Harpending on NFL Linemen
Print Friendly and PDF

Sports Illustrated's Andy Staples goes looking for the places that produce the best NFL linemen:

For West Coast programs that can afford the steep airfare, the best bet is to cast their nets even further west into the Pacific. Hawaii produced five NFL linemen, and tiny American Samoa (population: 67,190) produced six. Those who can't afford the flights to paradise may want to check closer to home in Salt Lake City, a metro area that produced five NFL linemen — including former Oregon great Haloti Ngata. Like Ngata, three of the other future NFL linemen who grew up in Utah are of Polynesian descent. Salt Lake City has a high Polynesian population because the Mormon church does extensive missionary work in the Pacific islands, and many families have relocated from the islands to Salt Lake City, where the church is headquartered.

SI VAULT: How Samoa became Eden for recruiters

Anthropology may help explain why so many good linemen developed in certain areas. Many of the linemen from west of the Rockies are of Polynesian descent. Polynesian cultures tend to produce large men capable of generating massive amounts of force. And with good reason. "Big, fast males sound like what ought to come out of centuries or millennia of social systems where there is direct male-to-male violence, but not where there are standoff weapons used in war like bows and arrows," University of Utah anthropology professor Henry Harpending wrote in an e-mail. "There was certainly this kind of violence on Polynesian islands, which were demographic pressure cookers."

Harpending is one of the authors of The 10,000 Year Explosion: How Civilization Accelerated Human Evolution, which argues that, contrary to popular belief, the advent of advanced societies didn't stop human evolution but actually kicked it into a higher gear. In a phone interview, Harpending called the development of the Polynesian islands "a unique experiment in human history."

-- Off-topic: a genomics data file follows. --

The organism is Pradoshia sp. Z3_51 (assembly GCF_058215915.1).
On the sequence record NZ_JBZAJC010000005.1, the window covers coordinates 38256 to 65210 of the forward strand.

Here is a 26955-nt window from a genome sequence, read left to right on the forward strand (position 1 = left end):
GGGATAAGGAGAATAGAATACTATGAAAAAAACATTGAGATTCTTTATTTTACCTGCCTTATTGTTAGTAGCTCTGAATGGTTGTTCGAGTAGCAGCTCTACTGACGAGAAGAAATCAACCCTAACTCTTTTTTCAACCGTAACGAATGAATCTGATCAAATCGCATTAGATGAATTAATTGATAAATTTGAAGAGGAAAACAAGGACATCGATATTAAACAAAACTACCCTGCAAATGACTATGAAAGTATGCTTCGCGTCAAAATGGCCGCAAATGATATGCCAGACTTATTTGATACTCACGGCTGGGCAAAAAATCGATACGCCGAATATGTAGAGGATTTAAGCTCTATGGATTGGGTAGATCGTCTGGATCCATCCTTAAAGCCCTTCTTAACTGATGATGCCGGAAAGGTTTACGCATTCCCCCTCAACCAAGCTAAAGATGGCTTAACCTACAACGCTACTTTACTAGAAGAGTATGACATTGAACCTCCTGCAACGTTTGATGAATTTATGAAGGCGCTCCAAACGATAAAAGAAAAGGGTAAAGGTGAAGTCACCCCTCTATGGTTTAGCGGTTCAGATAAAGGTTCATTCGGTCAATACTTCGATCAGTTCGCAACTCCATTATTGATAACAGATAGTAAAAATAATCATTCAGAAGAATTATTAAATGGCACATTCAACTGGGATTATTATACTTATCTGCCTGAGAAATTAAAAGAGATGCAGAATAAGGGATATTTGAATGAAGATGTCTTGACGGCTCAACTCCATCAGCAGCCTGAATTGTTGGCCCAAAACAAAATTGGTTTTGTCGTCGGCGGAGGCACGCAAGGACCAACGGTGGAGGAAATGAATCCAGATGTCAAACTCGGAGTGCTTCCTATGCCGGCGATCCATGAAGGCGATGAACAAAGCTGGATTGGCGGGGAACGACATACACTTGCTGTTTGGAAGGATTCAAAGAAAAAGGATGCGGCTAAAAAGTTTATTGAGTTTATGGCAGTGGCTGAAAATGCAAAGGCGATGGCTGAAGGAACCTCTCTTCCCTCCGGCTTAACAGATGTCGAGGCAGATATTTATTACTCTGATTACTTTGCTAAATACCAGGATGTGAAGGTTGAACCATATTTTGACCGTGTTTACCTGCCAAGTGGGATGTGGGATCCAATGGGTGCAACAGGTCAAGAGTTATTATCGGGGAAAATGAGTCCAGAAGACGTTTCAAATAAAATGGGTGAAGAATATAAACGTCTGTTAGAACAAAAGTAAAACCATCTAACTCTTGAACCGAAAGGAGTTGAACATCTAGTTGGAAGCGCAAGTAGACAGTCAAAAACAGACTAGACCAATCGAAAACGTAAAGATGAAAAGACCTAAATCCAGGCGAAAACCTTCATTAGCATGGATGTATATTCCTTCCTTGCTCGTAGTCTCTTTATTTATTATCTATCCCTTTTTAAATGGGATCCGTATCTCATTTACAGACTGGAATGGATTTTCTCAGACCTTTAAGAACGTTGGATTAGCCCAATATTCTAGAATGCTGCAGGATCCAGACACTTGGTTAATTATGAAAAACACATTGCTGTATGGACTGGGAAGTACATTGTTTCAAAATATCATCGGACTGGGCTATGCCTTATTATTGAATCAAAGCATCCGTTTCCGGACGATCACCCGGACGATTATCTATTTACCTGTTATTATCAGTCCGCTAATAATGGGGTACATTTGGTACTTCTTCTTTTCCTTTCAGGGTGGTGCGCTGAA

"They were fighting for land," Harpending said. "There just wasn't enough arable land in most places. The records and the archaeology both show that there was just a lot of warfare, violence, turnover of chiefs."

Harpending wrote that it might be more difficult to explain the anthropological reasons for the explosion of players in the South without knowing more specifics about their ancestries. Most would be classified by the U.S. Census Bureau as black, and Harpending said most black Americans are descended from ancestors who lived in the tropical regions of central Africa. He wrote that throughout history, most violence in those areas tended to be "hand-to-hand," which would have produced large, fast, muscular males through natural selection. Like the Polynesians, ancient people in central Africa never favored the bow-and-arrow as a hunting or warfare tool. Harpending said archaeological evidence from central Africa shows the ancient residents preferred spears and bludgeoning instruments. In other words, the biggest and strongest would have survived the fighting to reproduce. "Bows and arrows kept the distance between people," Harpending said. "It decreased the premium on being big and strong

Print Friendly and PDF